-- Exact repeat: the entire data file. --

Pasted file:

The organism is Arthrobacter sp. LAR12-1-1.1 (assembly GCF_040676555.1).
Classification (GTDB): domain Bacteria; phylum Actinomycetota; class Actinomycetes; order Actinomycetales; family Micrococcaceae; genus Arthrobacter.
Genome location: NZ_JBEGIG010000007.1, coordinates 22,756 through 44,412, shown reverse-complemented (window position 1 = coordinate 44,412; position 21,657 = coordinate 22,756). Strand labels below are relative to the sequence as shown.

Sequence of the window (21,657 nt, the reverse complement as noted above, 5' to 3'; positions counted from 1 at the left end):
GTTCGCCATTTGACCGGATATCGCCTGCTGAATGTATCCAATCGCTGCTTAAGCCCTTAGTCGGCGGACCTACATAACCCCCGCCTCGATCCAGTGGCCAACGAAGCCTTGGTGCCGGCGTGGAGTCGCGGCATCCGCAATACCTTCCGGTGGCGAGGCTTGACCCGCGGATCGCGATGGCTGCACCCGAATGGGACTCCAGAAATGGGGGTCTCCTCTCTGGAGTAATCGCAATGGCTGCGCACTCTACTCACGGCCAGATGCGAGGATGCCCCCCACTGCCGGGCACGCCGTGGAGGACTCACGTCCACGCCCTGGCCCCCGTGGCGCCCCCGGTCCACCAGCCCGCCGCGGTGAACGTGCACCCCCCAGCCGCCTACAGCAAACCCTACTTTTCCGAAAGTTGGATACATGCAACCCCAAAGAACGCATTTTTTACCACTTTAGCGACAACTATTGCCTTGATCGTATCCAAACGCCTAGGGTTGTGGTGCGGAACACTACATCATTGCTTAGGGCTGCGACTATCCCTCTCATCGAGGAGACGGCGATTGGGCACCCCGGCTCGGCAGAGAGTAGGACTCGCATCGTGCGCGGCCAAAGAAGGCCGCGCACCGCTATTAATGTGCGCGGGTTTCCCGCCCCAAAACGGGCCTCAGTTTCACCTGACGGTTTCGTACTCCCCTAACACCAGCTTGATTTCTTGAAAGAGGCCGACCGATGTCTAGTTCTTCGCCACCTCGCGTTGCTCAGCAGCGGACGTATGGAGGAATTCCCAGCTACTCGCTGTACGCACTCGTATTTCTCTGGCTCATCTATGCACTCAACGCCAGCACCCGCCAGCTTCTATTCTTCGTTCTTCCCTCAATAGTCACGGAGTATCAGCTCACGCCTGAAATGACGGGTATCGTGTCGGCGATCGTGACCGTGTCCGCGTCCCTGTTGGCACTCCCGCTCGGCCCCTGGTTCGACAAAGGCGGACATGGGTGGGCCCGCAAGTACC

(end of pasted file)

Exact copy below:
The organism is Arthrobacter sp. LAR12-1-1.1 (assembly GCF_040676555.1).
Classification (GTDB): domain Bacteria; phylum Actinomycetota; class Actinomycetes; order Actinomycetales; family Micrococcaceae; genus Arthrobacter.
Genome location: NZ_JBEGIG010000007.1, coordinates 22,756 through 44,412, shown reverse-complemented (window position 1 = coordinate 44,412; position 21,657 = coordinate 22,756). Strand labels below are relative to the sequence as shown.

Sequence of the window (21,657 nt, the reverse complement as noted above, 5' to 3'; positions counted from 1 at the left end):
GTTCGCCATTTGACCGGATATCGCCTGCTGAATGTATCCAATCGCTGCTTAAGCCCTTAGTCGGCGGACCTACATAACCCCCGCCTCGATCCAGTGGCCAACGAAGCCTTGGTGCCGGCGTGGAGTCGCGGCATCCGCAATACCTTCCGGTGGCGAGGCTTGACCCGCGGATCGCGATGGCTGCACCCGAATGGGACTCCAGAAATGGGGGTCTCCTCTCTGGAGTAATCGCAATGGCTGCGCACTCTACTCACGGCCAGATGCGAGGATGCCCCCCACTGCCGGGCACGCCGTGGAGGACTCACGTCCACGCCCTGGCCCCCGTGGCGCCCCCGGTCCACCAGCCCGCCGCGGTGAACGTGCACCCCCCAGCCGCCTACAGCAAACCCTACTTTTCCGAAAGTTGGATACATGCAACCCCAAAGAACGCATTTTTTACCACTTTAGCGACAACTATTGCCTTGATCGTATCCAAACGCCTAGGGTTGTGGTGCGGAACACTACATCATTGCTTAGGGCTGCGACTATCCCTCTCATCGAGGAGACGGCGATTGGGCACCCCGGCTCGGCAGAGAGTAGGACTCGCATCGTGCGCGGCCAAAGAAGGCCGCGCACCGCTATTAATGTGCGCGGGTTTCCCGCCCCAAAACGGGCCTCAGTTTCACCTGACGGTTTCGTACTCCCCTAACACCAGCTTGATTTCTTGAAAGAGGCCGACCGATGTCTAGTTCTTCGCCACCTCGCGTTGCTCAGCAGCGGACGTATGGAGGAATTCCCAGCTACTCGCTGTACGCACTCGTATTTCTCTGGCTCATCTATGCACTCAACGCCAGCACCCGCCAGCTTCTATTCTTCGTTCTTCCCTCAATAGTCACGGAGTATCAGCTCACGCCTGAAATGACGGGTATCGTGTCGGCGATCGTGACCGTGTCCGCGTCCCTGTTGGCACTCCCGCTCGGCCCCTGGTTCGACAAAGGCGGACATGGGTGGGCCCGCAAGTACC